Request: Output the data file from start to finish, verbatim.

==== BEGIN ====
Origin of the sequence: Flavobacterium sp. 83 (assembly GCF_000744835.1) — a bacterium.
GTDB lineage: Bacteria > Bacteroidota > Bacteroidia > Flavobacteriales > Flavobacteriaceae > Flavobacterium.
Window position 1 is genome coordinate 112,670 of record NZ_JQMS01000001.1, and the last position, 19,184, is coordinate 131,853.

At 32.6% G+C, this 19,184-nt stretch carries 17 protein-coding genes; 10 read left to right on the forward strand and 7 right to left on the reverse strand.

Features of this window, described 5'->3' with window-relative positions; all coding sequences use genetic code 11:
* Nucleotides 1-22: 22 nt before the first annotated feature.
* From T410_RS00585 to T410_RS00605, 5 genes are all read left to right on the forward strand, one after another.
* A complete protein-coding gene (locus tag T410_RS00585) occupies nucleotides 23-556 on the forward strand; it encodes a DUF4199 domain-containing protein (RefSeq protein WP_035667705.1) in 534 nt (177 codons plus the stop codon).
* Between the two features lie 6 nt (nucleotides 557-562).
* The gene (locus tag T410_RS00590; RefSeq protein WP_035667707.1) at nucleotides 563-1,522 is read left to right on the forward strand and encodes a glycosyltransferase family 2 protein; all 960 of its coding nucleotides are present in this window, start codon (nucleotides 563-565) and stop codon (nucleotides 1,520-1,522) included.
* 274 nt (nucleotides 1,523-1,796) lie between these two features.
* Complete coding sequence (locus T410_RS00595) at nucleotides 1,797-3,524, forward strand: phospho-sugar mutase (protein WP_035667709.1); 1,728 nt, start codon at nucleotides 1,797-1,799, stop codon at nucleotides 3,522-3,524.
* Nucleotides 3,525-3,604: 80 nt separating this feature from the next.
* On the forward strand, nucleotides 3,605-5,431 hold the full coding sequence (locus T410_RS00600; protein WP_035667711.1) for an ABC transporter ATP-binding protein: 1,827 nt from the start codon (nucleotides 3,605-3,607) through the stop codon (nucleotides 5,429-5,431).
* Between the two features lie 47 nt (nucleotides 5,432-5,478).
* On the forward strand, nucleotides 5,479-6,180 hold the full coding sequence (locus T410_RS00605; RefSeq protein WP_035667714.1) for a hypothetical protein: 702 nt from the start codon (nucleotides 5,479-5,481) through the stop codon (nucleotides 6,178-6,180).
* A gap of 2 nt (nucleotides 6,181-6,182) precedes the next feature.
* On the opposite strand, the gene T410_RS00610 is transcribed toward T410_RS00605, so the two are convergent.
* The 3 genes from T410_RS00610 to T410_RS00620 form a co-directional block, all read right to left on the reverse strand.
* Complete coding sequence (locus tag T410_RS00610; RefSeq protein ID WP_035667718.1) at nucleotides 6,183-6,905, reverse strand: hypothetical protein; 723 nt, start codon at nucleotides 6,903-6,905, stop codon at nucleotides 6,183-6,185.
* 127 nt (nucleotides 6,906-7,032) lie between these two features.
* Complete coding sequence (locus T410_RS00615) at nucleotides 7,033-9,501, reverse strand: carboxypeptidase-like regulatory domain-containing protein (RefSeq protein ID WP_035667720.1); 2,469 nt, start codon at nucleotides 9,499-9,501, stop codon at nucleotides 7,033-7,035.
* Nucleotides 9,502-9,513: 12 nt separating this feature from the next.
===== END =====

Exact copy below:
Origin of the sequence: Flavobacterium sp. 83 (assembly GCF_000744835.1) — a bacterium.
GTDB lineage: Bacteria > Bacteroidota > Bacteroidia > Flavobacteriales > Flavobacteriaceae > Flavobacterium.
Window position 1 is genome coordinate 112,670 of record NZ_JQMS01000001.1, and the last position, 19,184, is coordinate 131,853.

At 32.6% G+C, this 19,184-nt stretch carries 17 protein-coding genes; 10 read left to right on the forward strand and 7 right to left on the reverse strand.

Features of this window, described 5'->3' with window-relative positions; all coding sequences use genetic code 11:
* Nucleotides 1-22: 22 nt before the first annotated feature.
* From T410_RS00585 to T410_RS00605, 5 genes are all read left to right on the forward strand, one after another.
* A complete protein-coding gene (locus tag T410_RS00585) occupies nucleotides 23-556 on the forward strand; it encodes a DUF4199 domain-containing protein (RefSeq protein WP_035667705.1) in 534 nt (177 codons plus the stop codon).
* Between the two features lie 6 nt (nucleotides 557-562).
* The gene (locus tag T410_RS00590; RefSeq protein WP_035667707.1) at nucleotides 563-1,522 is read left to right on the forward strand and encodes a glycosyltransferase family 2 protein; all 960 of its coding nucleotides are present in this window, start codon (nucleotides 563-565) and stop codon (nucleotides 1,520-1,522) included.
* 274 nt (nucleotides 1,523-1,796) lie between these two features.
* Complete coding sequence (locus T410_RS00595) at nucleotides 1,797-3,524, forward strand: phospho-sugar mutase (protein WP_035667709.1); 1,728 nt, start codon at nucleotides 1,797-1,799, stop codon at nucleotides 3,522-3,524.
* Nucleotides 3,525-3,604: 80 nt separating this feature from the next.
* On the forward strand, nucleotides 3,605-5,431 hold the full coding sequence (locus T410_RS00600; protein WP_035667711.1) for an ABC transporter ATP-binding protein: 1,827 nt from the start codon (nucleotides 3,605-3,607) through the stop codon (nucleotides 5,429-5,431).
* Between the two features lie 47 nt (nucleotides 5,432-5,478).
* On the forward strand, nucleotides 5,479-6,180 hold the full coding sequence (locus T410_RS00605; RefSeq protein WP_035667714.1) for a hypothetical protein: 702 nt from the start codon (nucleotides 5,479-5,481) through the stop codon (nucleotides 6,178-6,180).
* A gap of 2 nt (nucleotides 6,181-6,182) precedes the next feature.
* On the opposite strand, the gene T410_RS00610 is transcribed toward T410_RS00605, so the two are convergent.
* The 3 genes from T410_RS00610 to T410_RS00620 form a co-directional block, all read right to left on the reverse strand.
* Complete coding sequence (locus tag T410_RS00610; RefSeq protein ID WP_035667718.1) at nucleotides 6,183-6,905, reverse strand: hypothetical protein; 723 nt, start codon at nucleotides 6,903-6,905, stop codon at nucleotides 6,183-6,185.
* 127 nt (nucleotides 6,906-7,032) lie between these two features.
* Complete coding sequence (locus T410_RS00615) at nucleotides 7,033-9,501, reverse strand: carboxypeptidase-like regulatory domain-containing protein (RefSeq protein ID WP_035667720.1); 2,469 nt, start codon at nucleotides 9,499-9,501, stop codon at nucleotides 7,033-7,035.
* Nucleotides 9,502-9,513: 12 nt separating this feature from the next.